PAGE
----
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How is Property Typically Divided During a Divorce?

Written by on September 22, 2022

If you’ve filed for divorce, you are likely wondering what will happen to the assets you and your spouse have acquired over the years. Property division is often considered to be one of the hardest parts of the divroce process, particularly when spouses do not agree on who gets what. In this situation, the court will have to decide. Since Indiana is an equitable property division state, the court divides assets according to what the judge determines is most far rather than an equal 50/50 split. 

The Bellinger Law Office explores the ways that property can be divided in an Indiana divorce. Our family law attorneys are ready to help you, so call us for advice regarding your case. 

Marital and Seperate Property

The first step to the property division process is to determine what assets are considered marital and which are separate. Marital property is that which the spouses aquired over the course of the marriage. If the assets were acquired after the marriage, they are considered to be separate property. There are a few exceptions to this, however, such as inheritances that were left to a specific spouse and gifts. 

Even though though assets obtained prior to the marriage are considered seperate property, it’s often difficult to distinguish marital and seperate property since many couples combine the two when they share lives together. For instance, both spouses might have deposited money earned during the marriage into a bank account that existed before the marriage. Therefore, the court will divide these assets in the manner that they determine is most fair. 

Equitable Division

After the court has decided what is marital and seperate property, it will divide these assets equitably. Unlike common misconception, equitable distribution does not always mean equally. One spouse may claim a larger share of the property, and the court will review the claim to decide if an unequal distribution is fair based on a few factors:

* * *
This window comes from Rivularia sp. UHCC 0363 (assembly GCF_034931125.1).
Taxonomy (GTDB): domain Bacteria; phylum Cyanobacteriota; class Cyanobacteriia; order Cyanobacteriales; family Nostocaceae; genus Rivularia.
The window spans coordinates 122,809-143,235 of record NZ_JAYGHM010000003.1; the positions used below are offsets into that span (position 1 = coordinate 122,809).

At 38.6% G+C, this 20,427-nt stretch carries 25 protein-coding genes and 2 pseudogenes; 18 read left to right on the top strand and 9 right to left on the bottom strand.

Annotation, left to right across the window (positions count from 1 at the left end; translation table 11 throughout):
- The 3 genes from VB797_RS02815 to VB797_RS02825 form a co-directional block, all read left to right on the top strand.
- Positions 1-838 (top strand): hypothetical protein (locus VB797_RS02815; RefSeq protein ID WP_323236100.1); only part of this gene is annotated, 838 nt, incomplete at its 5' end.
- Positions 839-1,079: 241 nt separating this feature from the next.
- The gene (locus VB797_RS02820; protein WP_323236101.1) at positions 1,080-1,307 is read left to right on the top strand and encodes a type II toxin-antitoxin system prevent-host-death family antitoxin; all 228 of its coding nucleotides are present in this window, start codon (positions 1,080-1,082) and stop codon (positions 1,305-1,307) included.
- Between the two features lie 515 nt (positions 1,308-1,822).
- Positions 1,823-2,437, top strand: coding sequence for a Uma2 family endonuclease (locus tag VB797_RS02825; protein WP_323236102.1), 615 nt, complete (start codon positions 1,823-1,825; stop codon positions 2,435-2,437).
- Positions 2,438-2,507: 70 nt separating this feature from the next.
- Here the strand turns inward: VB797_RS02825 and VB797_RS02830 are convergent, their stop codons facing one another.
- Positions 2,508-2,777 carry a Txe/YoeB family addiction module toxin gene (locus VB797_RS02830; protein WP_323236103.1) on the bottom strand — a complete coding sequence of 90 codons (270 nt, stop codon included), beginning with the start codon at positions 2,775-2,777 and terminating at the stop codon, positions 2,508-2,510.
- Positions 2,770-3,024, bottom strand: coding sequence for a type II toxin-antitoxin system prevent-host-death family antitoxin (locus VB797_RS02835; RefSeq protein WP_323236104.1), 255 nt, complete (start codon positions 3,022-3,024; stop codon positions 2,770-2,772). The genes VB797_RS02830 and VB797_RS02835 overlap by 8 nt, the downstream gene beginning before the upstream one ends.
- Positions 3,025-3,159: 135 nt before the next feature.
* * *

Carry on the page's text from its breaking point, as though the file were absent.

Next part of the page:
• Each party’s contribution to obtaining the property, regardless of whether they contributed income 
  • Each party’s economic circumstances
  • Each spouse’s ability to earn income 
  • Dissipation of marital assets
  • Whether it is fair to grant the spouse with primary custody the marital home

In certain cases, the court may also examine each spouse’s tax implications when dividing the property. For example, if there is very little property to divide, or if one spouse made a large financial contribution to the other party’s education, the court might request a monetary reimbursement to the spouse who contributed. 

Discuss Property Division With a Knowledgeable Attorney

A divorce can have long-lasting impacts on your financial health if you don’t leave with enough property. It is vital for an individual who is divorcing to secure enough assets as financial support, and doing so is possible with the help of an experienced Indiana divorce lawyer. Contact the skilled team at The Bellinger Law Office today if you are considering a divorce. We can provide information regarding your case at a consultation. 

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